COLLEGE PARK, Md. (AP) — Researchers at the University of Maryland Shock Trauma Center want to try a new procedure that could prolong the lives of gunshot or stabbing victims arriving at emergency rooms in cardiac arrest.
When a victim is in cardiac arrest, doctors have mere minutes to open the patient’s chest and wrap their hands around the heart to get it pumping again. About 95 percent die in those scenarios, The Baltimore Sun reports.
To buy a few more moments for the patients, researchers want to start a study where they can drop the body temperature of a victim to 50 degrees, preserve the heart, brain and other organs while fixing injuries, and then warm and revive the patient before the organs shut down, the newspaper reports.
“The biggest thing in this situation is, once the heart stops no oxygen or blood flows to vital organs,” said Dr. Samuel Tisherman, a principal investigator of the study and professor of surgery at the University of Maryland School of Medicine. “Every second, every minute counts in terms of vital organs now suffering because there is no oxygen.”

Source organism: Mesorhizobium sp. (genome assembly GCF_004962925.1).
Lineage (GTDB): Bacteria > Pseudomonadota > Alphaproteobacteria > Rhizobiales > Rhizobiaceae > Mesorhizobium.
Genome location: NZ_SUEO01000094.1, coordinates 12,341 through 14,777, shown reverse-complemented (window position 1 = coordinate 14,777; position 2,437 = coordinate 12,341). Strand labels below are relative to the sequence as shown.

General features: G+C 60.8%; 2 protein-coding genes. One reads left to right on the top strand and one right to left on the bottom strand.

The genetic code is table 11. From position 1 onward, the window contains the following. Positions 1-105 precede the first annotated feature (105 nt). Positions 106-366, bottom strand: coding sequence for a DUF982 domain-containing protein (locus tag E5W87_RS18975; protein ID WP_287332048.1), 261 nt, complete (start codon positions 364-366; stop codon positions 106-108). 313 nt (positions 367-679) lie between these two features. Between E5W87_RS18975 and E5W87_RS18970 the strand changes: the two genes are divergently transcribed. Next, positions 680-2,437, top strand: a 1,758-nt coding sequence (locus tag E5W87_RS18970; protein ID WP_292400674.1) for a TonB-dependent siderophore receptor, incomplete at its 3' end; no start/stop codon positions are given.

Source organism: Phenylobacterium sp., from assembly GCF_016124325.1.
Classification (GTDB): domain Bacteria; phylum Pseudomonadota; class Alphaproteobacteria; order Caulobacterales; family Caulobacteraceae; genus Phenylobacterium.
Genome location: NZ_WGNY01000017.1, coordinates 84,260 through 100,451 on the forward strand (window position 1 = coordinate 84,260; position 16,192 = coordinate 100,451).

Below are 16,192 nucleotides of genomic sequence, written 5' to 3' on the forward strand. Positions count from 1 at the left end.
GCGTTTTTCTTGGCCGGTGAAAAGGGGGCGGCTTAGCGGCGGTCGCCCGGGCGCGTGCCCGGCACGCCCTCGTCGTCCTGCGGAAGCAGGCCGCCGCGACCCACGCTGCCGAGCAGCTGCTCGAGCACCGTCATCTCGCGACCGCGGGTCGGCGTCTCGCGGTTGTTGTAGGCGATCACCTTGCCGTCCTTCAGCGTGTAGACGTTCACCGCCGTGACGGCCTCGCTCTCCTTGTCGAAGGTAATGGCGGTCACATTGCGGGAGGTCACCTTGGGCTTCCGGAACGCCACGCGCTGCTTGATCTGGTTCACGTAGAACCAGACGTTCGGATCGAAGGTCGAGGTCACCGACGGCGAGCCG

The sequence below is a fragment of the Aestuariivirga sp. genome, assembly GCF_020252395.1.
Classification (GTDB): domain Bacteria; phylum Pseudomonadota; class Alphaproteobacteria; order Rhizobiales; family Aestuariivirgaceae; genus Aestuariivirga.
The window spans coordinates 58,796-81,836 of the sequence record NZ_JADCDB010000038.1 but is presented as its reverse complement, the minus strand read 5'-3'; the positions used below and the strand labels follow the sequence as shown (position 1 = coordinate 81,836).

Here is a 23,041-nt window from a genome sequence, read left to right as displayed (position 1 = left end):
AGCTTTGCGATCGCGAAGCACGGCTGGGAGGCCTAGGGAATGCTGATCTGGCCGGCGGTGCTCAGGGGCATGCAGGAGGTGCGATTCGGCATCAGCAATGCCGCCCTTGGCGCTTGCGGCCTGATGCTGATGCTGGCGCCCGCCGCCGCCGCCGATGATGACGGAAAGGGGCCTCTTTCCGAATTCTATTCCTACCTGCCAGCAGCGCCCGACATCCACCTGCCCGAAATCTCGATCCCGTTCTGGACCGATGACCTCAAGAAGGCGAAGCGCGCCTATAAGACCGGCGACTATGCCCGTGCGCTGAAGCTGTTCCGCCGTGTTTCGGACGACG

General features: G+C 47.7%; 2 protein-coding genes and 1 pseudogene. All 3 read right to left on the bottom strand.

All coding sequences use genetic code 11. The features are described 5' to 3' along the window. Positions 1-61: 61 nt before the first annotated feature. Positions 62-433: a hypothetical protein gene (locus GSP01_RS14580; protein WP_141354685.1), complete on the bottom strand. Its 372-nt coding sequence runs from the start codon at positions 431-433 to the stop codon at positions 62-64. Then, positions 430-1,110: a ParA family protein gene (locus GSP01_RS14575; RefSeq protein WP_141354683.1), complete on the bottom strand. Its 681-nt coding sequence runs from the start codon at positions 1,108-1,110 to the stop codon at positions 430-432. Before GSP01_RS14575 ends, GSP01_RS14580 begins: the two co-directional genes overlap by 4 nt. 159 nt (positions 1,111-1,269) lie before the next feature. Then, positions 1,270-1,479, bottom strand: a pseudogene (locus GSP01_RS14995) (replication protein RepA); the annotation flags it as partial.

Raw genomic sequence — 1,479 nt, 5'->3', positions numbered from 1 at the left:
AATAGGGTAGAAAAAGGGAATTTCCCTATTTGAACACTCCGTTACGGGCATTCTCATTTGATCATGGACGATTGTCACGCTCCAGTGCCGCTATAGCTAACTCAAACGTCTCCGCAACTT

The Army has funded the investigation of the treatment.
Doctors face a challenge, however. Researchers say if unconscious patients can’t consent to the procedure, they would need to get the community’s support instead of permission from individuals. This process is called community consultation.
Researchers will be asking healthy members of the community if they would be open to the treatment. Over the next few weeks, researchers will visit community meetings, church events and other gatherings to sell people on the study.
“This could really save a lot of lives,” said Dr. Thomas Scalea, the chief physician at Shock Trauma. “In any of the complicated trauma trials, unless you do this, you will just never know what works best.”
(Copyright 2015 by The Associated Press. All Rights Reserved.)